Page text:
Based on variations in the LOI and the MS results the core can be divided into five zones. A) 22-15.4 ka BP: This zone is characterized by minimum OM content, maximum CaCO3 content and very low to negative MS values, indicating a lacustrine environment with no major dust input. The pollen-inferred vegetation corresponding for this period indicates the dominance of a cold, dry Artemisia-Chenopodiaceae steppe (Safaie-Rad et al., 2014). Therefore, although the climate has been drier than present, the smaller amount of precipitation has sustained for a longer time and caused a lake to form under a cold climate in which the evaporation rate was substantially suppressed. B) 15.4-10.5 ka BP: A sharp change in the lithology from marl to gyttja indicates an environmental change from lacustrine to palustrine at 15.4 ka BP onward. This change most likely has occurred due to a notable increase in the temperature which is in agreement with a concurrent rise of the temperature inferred from changes in the diatom assemblages of the nearby Lake Zeribar (Wasylikowa et al., 2006). The increase in the MS values reflects higher dust input in this zone than the underlying zone. C) 10.5-7.8 ka BP: This zone is characterized by maximum minerogenic content and MS values vs. very low OM content (minimum in the Holocene section of the record), indicating intensified dust input into the wetland through the enhanced aeolian activities. The period between 9 and 7.8 ka BP exhibits the peak of dust input, which is in accordance with the desiccation of the wetland and consequently decay of the pollen grains in this time (Safaie-Rad et al., 2014). By contrast, a short-term interval at around 9.2 ka BP, represents an abrupt decline in the dust input probably due to the alleviation of aridity. D) 7.8-6 ka BP: A decrease in the MS signal and minerogenic content reflects a reduction in dust input, suggesting a decrease in aridity in compare to the previous zone. E) 6-2.2 ka BP: This zone is characterized by the Maximum OM content and decline in the MS values and minerogenic content, suggesting a wetting in the climate. This is supported by the expansion of the Zagros oak woodlands at around 6 ka BP (van Zeist and Bottema, 1977; Safaie-rad et al., 2014).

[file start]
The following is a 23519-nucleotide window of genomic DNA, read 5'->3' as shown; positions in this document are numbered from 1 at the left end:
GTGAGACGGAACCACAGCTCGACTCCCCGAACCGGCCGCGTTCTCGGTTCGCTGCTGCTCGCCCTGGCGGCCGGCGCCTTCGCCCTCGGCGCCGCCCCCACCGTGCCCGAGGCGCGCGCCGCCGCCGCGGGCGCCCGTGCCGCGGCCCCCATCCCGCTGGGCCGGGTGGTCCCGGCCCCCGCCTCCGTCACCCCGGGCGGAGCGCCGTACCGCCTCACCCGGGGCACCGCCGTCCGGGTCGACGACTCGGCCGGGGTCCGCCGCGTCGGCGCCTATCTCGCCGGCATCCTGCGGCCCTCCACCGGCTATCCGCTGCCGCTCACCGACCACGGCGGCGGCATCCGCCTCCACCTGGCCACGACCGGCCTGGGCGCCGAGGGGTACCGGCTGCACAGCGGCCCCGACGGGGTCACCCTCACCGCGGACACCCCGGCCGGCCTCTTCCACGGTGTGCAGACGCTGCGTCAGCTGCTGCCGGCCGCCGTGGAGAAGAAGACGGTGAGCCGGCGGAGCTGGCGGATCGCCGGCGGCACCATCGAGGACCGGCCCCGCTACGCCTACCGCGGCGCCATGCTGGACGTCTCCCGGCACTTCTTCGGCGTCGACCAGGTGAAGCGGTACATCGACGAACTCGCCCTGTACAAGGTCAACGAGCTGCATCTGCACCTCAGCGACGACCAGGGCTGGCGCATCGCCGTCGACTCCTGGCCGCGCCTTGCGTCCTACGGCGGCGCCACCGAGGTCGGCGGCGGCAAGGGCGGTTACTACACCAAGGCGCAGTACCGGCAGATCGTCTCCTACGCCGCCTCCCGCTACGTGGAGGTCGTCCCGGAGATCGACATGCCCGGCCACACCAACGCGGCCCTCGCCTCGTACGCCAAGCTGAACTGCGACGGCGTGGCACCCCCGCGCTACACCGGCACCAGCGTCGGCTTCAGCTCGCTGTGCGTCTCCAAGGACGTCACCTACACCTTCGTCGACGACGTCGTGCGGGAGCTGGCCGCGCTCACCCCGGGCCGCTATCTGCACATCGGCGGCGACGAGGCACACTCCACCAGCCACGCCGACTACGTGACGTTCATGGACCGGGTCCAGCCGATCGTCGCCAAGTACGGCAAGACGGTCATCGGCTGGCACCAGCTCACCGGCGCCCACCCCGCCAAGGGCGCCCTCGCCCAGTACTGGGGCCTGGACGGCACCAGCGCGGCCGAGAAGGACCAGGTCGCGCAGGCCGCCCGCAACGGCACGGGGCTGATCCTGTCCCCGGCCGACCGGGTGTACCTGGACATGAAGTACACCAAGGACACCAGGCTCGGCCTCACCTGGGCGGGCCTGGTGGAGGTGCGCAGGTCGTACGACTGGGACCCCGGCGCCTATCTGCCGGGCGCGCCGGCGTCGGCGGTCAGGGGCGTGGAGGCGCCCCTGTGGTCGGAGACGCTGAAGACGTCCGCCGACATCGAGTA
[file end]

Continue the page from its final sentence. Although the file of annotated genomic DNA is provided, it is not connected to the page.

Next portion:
These variations in the Holocene climate of the Zagros Mountains are completely opposite to the variations in the Indian Summer Monsoon (ISM) intensity recorded in the speleothem records from Oman and Yemen (Fleitmann et al., 2007), indicating the role of insolation changes in controlling the climate of Zagros Mountains.
4- Conclusion
In this study we generated the first high-resolution paleoclimate record for the Zagros mountains by measuring MS of a sediment core retrieved from Hashilan Wetland and compared our results with the regional paleoclimate records. Following conclusions can be derived from our results:
  1. Hashilan has been a lacustrine environment from 22 ka BP (the bottom of our record) until 15.4 ka BP and changed to a palustrine environment from 15.4 ka BP onwards.
  2. The MS signal of Hashilan wetland, as the indicator of dust input, along with the LOI results revealed an out-of-phase relationship between the moisture evolution in the Zagros Mountains and the ISM domain during the Holocene.
  3. During the early Holocene (10.5-7.8 ka BP) the Zagros Mountains has experienced a dry climate characterized by enhanced aeolian activities, as reflected in high MS values particularly between 9 and 7.8 ka BP. It is most probably as a result of the longer establishment of the STHPs over the Zagros Mountains which protracts dry summer season.
  4. After 7.8 ka BP, the abrupt decrease in the MS values vs. increase in the OM content which culminates at 7.5 BP, suggests an alleviation in aridity. In the period between 7 and 6 ka BP the aridity increases again but does not reach to its intensity in the early Holocene.
  5. During the Mid-late Holocene (6-2.2 ka BP [top of our record]), low dust input and high OM content reflect a wetter climate.
Keywords: Holocene, Indian Summer Monsoon, Insolation, Paleoclimatology, Zagros Mountains.
Full-Text [PDF 3826 kb]   (167 Downloads)    
Type of Study: Research | Subject: Special
Received: 2019/08/7 | Accepted: 2019/08/7 | Published: 2019/08/7